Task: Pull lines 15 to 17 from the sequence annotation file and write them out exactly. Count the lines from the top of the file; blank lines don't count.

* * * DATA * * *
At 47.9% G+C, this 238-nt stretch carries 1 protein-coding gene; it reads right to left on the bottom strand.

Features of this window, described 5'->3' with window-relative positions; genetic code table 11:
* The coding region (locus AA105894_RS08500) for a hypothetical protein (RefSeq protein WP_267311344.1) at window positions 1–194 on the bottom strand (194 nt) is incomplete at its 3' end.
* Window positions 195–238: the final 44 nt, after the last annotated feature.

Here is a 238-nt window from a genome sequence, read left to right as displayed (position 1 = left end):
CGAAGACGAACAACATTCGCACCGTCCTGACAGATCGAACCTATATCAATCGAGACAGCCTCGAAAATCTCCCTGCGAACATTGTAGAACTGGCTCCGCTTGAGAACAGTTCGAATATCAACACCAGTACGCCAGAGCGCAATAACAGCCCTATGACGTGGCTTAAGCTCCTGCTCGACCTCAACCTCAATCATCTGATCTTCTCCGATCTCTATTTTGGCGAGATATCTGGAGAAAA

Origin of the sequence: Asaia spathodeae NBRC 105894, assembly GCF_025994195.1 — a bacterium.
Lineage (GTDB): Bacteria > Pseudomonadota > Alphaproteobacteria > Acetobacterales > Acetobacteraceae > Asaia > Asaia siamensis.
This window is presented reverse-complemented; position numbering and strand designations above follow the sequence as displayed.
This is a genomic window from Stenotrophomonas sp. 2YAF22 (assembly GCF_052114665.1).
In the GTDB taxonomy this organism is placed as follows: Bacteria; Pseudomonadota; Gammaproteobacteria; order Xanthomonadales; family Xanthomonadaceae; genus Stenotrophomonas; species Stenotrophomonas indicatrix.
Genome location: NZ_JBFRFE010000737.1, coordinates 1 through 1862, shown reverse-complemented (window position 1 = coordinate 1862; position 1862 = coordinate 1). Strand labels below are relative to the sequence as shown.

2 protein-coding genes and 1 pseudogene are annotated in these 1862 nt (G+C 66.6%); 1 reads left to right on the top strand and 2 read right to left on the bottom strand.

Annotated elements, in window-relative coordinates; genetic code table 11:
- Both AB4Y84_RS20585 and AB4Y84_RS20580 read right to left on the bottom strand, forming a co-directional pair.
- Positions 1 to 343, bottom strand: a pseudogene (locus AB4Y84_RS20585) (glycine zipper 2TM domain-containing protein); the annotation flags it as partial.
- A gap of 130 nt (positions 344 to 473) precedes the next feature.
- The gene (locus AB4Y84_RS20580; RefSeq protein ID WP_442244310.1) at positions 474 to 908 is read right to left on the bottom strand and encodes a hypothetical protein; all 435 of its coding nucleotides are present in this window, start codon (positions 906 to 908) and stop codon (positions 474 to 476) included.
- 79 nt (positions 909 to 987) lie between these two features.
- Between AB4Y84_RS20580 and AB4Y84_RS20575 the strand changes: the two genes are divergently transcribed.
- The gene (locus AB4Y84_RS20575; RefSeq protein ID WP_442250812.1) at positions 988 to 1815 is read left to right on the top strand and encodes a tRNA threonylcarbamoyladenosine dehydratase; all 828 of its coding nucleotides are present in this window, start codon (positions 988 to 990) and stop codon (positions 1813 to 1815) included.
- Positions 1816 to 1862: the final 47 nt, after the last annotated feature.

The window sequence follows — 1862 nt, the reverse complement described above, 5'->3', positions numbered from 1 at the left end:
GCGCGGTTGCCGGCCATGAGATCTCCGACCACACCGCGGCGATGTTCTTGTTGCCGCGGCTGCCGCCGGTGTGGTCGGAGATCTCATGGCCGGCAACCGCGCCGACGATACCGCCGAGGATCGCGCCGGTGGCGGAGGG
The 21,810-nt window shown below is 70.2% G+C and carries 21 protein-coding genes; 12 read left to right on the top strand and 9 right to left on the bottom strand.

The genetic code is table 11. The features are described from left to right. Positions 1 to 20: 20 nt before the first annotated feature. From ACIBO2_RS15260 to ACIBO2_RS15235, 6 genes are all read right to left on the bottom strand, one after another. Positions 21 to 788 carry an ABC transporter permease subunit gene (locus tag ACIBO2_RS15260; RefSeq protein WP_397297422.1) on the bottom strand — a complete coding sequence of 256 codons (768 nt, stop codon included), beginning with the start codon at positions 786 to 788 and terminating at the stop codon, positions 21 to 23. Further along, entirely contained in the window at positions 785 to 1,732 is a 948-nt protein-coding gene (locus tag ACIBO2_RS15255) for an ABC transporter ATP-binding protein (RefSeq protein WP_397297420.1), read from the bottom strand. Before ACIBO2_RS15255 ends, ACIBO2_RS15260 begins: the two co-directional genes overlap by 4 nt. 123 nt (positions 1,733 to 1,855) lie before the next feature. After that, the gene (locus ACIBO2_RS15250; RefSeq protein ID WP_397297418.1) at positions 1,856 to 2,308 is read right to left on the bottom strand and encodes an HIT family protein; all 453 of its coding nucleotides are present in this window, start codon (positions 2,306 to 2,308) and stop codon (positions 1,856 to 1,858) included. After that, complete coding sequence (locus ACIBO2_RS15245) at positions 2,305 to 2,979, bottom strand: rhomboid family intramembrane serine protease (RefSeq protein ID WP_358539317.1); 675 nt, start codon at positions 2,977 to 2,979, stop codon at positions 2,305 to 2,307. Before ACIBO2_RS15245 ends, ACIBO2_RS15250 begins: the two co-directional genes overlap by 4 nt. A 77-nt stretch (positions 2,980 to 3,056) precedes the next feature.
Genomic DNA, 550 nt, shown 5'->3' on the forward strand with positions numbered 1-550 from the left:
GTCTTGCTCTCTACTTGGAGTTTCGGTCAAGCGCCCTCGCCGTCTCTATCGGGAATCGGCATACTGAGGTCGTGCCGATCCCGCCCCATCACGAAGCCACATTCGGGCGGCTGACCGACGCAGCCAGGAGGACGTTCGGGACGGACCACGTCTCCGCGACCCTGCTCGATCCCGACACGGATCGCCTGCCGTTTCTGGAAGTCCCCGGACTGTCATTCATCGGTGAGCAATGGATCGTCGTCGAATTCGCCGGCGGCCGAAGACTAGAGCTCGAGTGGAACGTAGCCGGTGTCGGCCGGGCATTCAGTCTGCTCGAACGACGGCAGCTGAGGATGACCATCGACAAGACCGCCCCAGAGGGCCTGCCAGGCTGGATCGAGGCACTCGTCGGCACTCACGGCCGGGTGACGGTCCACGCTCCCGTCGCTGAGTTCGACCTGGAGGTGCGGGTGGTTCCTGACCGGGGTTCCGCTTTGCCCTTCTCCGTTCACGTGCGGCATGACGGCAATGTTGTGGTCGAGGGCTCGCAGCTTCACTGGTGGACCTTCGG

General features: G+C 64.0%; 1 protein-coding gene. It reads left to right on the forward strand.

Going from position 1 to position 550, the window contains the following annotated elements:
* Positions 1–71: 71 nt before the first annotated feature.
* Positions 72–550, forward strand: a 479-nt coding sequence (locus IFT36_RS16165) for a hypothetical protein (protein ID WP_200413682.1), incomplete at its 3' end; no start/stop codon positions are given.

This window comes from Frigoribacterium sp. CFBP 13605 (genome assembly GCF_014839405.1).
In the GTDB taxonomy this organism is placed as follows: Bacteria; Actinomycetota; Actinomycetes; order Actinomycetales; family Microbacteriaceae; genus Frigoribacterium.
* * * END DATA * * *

- Both AB4Y84_RS20585 and AB4Y84_RS20580 read right to left on the bottom strand, forming a co-directional pair.
- Positions 1 to 343, bottom strand: a pseudogene (locus AB4Y84_RS20585) (glycine zipper 2TM domain-containing protein); the annotation flags it as partial.
- A gap of 130 nt (positions 344 to 473) precedes the next feature.